EQT’s Sinding: State aid for PE-backed companies is appropriate

Governments, banks and PE firms need to support portfolio companies during the health crisis, the buyout giant's chief executive said on a Q1 earnings call on Friday.

EQT‘s chief executive has said private equity-backed companies should be included in global governments’ coronavirus aid packages where financial sponsors are taking their share of the burden.

“We believe that in [a] situation where we’re supporting a company, and the banks are supporting the company and the governments would also be a part of supporting that company, we think that would be appropriate,” Christian Sinding said on the Swedish buyout giant’s first quarter earnings call on Friday.

“We are all in this challenge together,” he added.

Sinding noted that EQT has a fiduciary duty to its investors at the same time as being a responsible owner and helping its companies in the best possible way.

“If you think about who are the investors in EQT’s funds, they are pension funds and insurance companies from around the world. The owners of the companies we are taking about in PE is not EQT, it’s actually our investors who own these companies. We are managing the companies on their behalf.”

Private equity firms in the last month have faced criticism in their efforts to access stimulus packages from governments. In the US, PE firms have been excluded from the Paycheck Protection Program, which would provide loans to small businesses to pay their employees.

On the impact of covid-19 on its portfolio, EQT estimates about 15 percent of its companies in key funds EQT VI-VIII and EQT Infrastructure II-IV will require additional equity. It will need to use around 5 percent of committed capital in its key funds to support such companies, Sinding said.

Within private equity, companies in healthcare, TMT and services comprise about 90 percent of its portfolio, and many of these operate in essential services industries with predictable cashflows which are performing “strongly”, he added.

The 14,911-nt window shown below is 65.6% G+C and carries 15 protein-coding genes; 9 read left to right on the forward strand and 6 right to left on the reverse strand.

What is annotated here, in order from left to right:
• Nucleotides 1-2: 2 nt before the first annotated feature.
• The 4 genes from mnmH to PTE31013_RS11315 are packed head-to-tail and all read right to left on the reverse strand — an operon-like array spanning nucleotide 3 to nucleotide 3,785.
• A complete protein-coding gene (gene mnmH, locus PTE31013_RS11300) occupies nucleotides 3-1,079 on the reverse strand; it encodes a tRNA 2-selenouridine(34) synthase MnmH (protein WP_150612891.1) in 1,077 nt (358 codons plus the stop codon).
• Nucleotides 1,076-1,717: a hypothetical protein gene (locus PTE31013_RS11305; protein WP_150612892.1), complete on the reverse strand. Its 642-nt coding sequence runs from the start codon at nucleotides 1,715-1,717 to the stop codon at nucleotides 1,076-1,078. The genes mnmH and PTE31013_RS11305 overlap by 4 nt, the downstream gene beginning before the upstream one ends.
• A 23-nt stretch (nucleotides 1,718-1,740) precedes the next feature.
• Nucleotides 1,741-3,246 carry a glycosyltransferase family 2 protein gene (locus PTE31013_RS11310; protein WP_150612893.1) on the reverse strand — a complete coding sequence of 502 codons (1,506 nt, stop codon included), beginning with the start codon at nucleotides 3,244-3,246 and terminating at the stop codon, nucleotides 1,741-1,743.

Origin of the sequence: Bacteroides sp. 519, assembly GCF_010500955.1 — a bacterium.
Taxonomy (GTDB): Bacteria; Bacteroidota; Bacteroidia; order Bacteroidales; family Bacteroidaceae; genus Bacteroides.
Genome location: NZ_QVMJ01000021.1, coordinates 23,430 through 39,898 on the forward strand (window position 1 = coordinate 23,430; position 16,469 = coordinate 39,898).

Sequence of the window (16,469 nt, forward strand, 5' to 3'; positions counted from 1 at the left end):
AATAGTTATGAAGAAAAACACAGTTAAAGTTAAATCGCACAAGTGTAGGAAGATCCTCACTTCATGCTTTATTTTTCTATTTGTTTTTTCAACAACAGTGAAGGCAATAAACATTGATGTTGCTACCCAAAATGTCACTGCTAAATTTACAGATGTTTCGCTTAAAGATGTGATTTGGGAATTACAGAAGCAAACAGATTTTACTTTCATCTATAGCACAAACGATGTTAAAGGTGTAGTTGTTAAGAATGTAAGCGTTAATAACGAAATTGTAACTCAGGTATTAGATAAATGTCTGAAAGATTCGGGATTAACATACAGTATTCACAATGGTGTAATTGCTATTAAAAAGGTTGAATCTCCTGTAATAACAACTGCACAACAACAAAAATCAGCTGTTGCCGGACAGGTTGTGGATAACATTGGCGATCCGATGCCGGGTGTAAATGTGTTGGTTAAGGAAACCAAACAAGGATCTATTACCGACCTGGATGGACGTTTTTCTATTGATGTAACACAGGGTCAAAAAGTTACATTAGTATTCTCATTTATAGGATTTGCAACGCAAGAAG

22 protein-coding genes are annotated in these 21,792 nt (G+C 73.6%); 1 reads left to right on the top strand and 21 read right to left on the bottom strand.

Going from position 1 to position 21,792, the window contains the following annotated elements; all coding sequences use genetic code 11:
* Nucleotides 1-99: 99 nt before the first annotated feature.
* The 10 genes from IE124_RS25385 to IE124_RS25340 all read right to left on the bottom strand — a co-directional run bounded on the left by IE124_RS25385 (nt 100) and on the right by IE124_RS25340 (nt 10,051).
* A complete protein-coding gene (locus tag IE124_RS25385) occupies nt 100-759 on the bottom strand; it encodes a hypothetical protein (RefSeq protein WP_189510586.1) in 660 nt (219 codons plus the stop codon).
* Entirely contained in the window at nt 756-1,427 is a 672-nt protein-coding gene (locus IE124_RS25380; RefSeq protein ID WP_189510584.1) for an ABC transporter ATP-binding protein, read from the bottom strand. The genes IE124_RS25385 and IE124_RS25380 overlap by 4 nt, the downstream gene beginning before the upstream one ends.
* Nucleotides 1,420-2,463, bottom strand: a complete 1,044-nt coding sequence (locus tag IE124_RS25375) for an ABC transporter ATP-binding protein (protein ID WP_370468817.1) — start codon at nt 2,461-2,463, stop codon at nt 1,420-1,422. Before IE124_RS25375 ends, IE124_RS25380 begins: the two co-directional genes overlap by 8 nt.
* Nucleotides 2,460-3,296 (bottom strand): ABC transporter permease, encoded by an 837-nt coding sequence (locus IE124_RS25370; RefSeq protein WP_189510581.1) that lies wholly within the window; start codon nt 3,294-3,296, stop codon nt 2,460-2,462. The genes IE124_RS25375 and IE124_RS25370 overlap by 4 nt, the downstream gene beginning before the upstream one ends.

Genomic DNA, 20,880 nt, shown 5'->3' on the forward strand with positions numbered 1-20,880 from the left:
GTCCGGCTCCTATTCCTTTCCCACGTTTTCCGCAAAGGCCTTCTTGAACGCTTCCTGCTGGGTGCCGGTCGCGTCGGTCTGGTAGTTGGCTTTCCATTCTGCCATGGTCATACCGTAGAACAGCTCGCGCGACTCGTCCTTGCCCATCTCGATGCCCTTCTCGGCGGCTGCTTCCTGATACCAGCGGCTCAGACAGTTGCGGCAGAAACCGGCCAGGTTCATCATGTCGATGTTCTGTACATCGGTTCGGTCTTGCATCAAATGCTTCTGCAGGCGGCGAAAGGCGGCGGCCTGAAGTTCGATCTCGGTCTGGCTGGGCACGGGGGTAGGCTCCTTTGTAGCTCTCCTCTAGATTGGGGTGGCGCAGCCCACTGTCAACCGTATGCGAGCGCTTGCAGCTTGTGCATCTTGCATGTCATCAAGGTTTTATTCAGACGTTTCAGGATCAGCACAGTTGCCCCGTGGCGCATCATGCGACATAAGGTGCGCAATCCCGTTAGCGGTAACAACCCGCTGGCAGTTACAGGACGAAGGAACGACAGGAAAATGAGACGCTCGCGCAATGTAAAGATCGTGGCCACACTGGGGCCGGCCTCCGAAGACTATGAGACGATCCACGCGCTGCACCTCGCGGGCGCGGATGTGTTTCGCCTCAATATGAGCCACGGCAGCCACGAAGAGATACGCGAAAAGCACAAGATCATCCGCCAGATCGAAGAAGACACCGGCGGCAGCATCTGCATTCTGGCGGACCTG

Several of EQT’s portfolio companies are “highly affected” by the crisis and many of them are affected in some way, Sinding said. In line with this, the firm has selectively drawn down revolving credit facilities in some portfolio companies, removed covenants and created more flexibility for them to handle the difficult period.

In mid-April EQT withdrew its plan to take over New Zealand retirement village group Metlifecare for around NZ$1.5 billion ($911.5 million; €835.4 million) due to the impact of covid-19. It also reportedly suspended the auction for Swedish ERP software company IFS, which was valued at more than €3 billion.

Meanwhile, it bought Air Liquide’s hand sanitiser business Schülke & Mayr for roughly €900 million as demand for disinfectant products grows due to the pandemic.

The firm expects fundraising will take longer, exits will be less likely until markets stabilise and overall investment activity to be lower over the course of the year.

Sinding said that fundraising for flagship buyout fund EQT IX, which has a €15 billion hard-cap, will take longer due to the market environment. It is unclear how much the firm has raised so far for the vehicle.

“It’s the practicalities for being able to do their due diligence on EQT remotely as opposed to in person,” he said. “LPs are also taking a bit longer to make decisions or are re-allocating capital. All these elements together are affecting fundraising timelines.”

He noted that the firm is not under pressure from its LPs to sell assets due to the age of its funds, the availability of fund capital and a “strong balance sheet” with a liquidity position of more than €900 million in cash.

Revenues are also expected to take a hit over the course of the year. Valuations at the end of the quarter in key funds are down on average by around 5 percent, compared with the fourth quarter of last year, with its 2015-vintage EQT VII fund taking the biggest hit.

The firm’s AUM of €40 billion as of end-March is largely unchanged from the fourth quarter and the equivalent period last year. The firm made €1.8 billion of investments in the first three months of the year, of which one-third or €600 million was in credit. Gross fund exits in the quarter amounted to €400 million, half of which were within its credit investments, according to a statement accompanying the results.